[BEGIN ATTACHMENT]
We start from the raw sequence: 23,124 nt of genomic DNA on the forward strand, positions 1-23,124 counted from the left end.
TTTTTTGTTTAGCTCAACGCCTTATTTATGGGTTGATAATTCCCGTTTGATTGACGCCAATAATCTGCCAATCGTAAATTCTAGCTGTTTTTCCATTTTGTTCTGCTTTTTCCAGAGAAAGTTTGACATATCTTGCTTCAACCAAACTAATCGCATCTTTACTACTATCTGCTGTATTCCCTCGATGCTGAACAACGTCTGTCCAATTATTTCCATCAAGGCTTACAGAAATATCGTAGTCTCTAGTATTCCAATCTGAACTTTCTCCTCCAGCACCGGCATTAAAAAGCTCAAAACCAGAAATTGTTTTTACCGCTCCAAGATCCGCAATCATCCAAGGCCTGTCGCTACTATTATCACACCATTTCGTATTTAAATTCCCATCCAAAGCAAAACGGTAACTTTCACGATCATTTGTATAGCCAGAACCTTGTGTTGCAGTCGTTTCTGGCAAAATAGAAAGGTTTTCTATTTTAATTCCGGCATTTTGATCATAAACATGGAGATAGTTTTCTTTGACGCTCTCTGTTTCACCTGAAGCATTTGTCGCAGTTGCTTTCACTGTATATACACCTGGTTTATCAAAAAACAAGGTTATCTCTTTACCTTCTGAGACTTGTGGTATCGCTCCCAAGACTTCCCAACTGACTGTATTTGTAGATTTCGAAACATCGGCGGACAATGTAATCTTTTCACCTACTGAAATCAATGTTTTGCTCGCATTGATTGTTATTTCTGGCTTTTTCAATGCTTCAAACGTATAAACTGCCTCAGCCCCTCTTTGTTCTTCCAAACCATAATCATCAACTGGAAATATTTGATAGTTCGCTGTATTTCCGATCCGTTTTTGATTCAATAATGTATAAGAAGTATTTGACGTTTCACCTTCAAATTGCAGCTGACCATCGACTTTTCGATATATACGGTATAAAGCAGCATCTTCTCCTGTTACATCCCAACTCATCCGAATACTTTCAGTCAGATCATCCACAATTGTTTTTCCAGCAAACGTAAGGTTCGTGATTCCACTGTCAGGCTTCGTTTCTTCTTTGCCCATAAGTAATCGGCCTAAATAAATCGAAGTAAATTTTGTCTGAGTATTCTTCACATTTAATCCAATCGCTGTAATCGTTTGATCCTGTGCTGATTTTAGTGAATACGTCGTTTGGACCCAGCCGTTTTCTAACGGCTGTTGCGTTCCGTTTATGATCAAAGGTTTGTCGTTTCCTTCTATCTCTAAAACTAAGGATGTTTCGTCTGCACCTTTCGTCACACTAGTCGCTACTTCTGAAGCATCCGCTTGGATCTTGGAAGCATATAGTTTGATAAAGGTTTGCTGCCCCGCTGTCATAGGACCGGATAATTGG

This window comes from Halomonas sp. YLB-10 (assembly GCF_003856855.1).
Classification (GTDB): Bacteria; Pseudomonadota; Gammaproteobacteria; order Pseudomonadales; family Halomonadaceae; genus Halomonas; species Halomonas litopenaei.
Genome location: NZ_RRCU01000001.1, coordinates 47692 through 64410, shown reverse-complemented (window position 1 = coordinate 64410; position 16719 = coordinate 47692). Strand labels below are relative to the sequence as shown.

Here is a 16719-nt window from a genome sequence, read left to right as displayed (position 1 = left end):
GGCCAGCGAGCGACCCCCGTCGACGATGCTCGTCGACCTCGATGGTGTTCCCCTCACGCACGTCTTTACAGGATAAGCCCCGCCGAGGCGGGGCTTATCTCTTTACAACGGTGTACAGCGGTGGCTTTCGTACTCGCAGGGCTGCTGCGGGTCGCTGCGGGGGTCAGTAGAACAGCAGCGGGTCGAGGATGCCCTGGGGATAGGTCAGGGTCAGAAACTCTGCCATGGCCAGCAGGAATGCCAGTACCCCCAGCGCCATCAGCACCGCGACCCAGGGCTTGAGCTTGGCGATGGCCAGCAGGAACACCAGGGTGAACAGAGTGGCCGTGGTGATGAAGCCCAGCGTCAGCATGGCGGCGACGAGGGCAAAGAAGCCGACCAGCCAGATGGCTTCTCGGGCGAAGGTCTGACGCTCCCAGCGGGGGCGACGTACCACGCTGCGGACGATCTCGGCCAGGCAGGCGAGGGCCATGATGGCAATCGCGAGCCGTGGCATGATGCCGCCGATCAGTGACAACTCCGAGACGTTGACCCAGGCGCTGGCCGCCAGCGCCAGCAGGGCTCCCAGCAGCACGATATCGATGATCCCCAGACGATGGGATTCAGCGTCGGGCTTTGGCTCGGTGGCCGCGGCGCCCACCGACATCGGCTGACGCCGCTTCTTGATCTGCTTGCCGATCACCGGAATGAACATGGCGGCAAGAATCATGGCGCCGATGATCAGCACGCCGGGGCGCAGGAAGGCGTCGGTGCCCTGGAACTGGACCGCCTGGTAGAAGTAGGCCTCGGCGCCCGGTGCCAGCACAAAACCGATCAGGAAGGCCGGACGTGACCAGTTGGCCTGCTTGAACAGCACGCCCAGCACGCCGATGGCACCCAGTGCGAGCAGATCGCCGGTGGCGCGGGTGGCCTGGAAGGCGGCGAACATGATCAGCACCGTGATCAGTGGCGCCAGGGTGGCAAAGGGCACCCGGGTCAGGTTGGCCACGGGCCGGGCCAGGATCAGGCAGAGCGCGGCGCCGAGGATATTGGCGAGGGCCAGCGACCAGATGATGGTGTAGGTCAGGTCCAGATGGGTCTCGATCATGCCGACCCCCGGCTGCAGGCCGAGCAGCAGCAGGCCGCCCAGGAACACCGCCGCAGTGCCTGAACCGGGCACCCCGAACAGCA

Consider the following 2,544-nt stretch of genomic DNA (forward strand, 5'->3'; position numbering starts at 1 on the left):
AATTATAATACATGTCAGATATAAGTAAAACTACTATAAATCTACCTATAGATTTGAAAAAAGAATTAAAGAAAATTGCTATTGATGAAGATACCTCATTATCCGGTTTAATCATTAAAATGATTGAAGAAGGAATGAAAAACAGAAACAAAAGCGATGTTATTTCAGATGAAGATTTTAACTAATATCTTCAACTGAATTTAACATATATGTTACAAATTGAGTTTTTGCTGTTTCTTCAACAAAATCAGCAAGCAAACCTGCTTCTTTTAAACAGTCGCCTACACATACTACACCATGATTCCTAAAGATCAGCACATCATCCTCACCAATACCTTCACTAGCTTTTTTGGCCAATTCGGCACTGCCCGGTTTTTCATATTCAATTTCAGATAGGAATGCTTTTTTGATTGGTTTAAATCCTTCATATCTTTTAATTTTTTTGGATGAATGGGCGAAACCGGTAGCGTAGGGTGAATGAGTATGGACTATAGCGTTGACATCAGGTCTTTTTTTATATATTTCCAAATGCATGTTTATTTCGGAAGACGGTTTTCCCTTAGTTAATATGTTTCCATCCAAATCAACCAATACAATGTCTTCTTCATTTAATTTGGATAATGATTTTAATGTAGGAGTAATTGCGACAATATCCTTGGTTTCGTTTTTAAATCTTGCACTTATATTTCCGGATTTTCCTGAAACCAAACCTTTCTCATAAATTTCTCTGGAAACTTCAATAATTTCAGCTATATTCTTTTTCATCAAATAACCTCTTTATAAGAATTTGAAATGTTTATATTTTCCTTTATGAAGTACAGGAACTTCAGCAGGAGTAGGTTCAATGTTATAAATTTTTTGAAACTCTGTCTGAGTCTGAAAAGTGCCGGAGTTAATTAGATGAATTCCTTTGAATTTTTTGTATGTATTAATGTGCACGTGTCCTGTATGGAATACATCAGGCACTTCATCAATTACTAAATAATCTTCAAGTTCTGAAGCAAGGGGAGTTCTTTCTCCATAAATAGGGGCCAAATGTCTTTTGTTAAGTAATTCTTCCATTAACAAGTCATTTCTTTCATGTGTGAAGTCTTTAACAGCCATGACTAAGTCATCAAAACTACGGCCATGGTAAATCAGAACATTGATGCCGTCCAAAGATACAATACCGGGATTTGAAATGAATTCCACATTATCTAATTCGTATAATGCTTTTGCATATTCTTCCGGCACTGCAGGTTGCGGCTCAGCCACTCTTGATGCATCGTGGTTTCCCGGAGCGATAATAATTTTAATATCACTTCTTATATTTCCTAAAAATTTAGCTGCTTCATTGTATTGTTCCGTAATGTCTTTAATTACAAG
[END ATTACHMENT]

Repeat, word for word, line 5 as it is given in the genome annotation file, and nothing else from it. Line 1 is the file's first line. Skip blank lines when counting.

Genome location: NZ_RRCU01000001.1, coordinates 47692 through 64410, shown reverse-complemented (window position 1 = coordinate 64410; position 16719 = coordinate 47692). Strand labels below are relative to the sequence as shown.